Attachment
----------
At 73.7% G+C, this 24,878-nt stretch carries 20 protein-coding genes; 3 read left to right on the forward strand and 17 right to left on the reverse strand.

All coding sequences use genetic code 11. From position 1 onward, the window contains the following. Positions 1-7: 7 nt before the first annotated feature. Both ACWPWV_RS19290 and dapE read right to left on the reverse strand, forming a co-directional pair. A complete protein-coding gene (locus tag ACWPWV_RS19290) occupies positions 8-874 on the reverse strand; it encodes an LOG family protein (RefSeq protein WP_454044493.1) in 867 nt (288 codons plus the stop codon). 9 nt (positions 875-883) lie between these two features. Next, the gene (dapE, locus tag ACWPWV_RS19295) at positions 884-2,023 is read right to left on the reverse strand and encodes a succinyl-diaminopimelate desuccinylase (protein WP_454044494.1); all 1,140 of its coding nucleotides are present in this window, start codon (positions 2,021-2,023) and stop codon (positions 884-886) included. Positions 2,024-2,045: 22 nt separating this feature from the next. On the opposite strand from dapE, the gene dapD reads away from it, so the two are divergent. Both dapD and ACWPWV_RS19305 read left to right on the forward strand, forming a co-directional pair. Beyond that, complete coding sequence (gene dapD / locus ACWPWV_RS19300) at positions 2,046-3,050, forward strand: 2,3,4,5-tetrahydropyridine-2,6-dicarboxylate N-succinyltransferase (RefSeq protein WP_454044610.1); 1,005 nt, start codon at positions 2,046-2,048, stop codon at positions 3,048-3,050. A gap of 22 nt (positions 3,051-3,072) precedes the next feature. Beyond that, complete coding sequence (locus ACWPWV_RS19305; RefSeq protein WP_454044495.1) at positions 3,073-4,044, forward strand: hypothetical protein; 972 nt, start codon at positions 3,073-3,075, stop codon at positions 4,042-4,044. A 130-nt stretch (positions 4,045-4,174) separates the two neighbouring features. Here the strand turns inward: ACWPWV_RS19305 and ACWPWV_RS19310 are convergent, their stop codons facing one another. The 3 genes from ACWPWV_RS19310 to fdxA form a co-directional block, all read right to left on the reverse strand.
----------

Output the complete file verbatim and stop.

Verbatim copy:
At 73.7% G+C, this 24,878-nt stretch carries 20 protein-coding genes; 3 read left to right on the forward strand and 17 right to left on the reverse strand.

All coding sequences use genetic code 11. From position 1 onward, the window contains the following. Positions 1-7: 7 nt before the first annotated feature. Both ACWPWV_RS19290 and dapE read right to left on the reverse strand, forming a co-directional pair. A complete protein-coding gene (locus tag ACWPWV_RS19290) occupies positions 8-874 on the reverse strand; it encodes an LOG family protein (RefSeq protein WP_454044493.1) in 867 nt (288 codons plus the stop codon). 9 nt (positions 875-883) lie between these two features. Next, the gene (dapE, locus tag ACWPWV_RS19295) at positions 884-2,023 is read right to left on the reverse strand and encodes a succinyl-diaminopimelate desuccinylase (protein WP_454044494.1); all 1,140 of its coding nucleotides are present in this window, start codon (positions 2,021-2,023) and stop codon (positions 884-886) included. Positions 2,024-2,045: 22 nt separating this feature from the next. On the opposite strand from dapE, the gene dapD reads away from it, so the two are divergent. Both dapD and ACWPWV_RS19305 read left to right on the forward strand, forming a co-directional pair. Beyond that, complete coding sequence (gene dapD / locus ACWPWV_RS19300) at positions 2,046-3,050, forward strand: 2,3,4,5-tetrahydropyridine-2,6-dicarboxylate N-succinyltransferase (RefSeq protein WP_454044610.1); 1,005 nt, start codon at positions 2,046-2,048, stop codon at positions 3,048-3,050. A gap of 22 nt (positions 3,051-3,072) precedes the next feature. Beyond that, complete coding sequence (locus ACWPWV_RS19305; RefSeq protein WP_454044495.1) at positions 3,073-4,044, forward strand: hypothetical protein; 972 nt, start codon at positions 3,073-3,075, stop codon at positions 4,042-4,044. A 130-nt stretch (positions 4,045-4,174) separates the two neighbouring features. Here the strand turns inward: ACWPWV_RS19305 and ACWPWV_RS19310 are convergent, their stop codons facing one another. The 3 genes from ACWPWV_RS19310 to fdxA form a co-directional block, all read right to left on the reverse strand.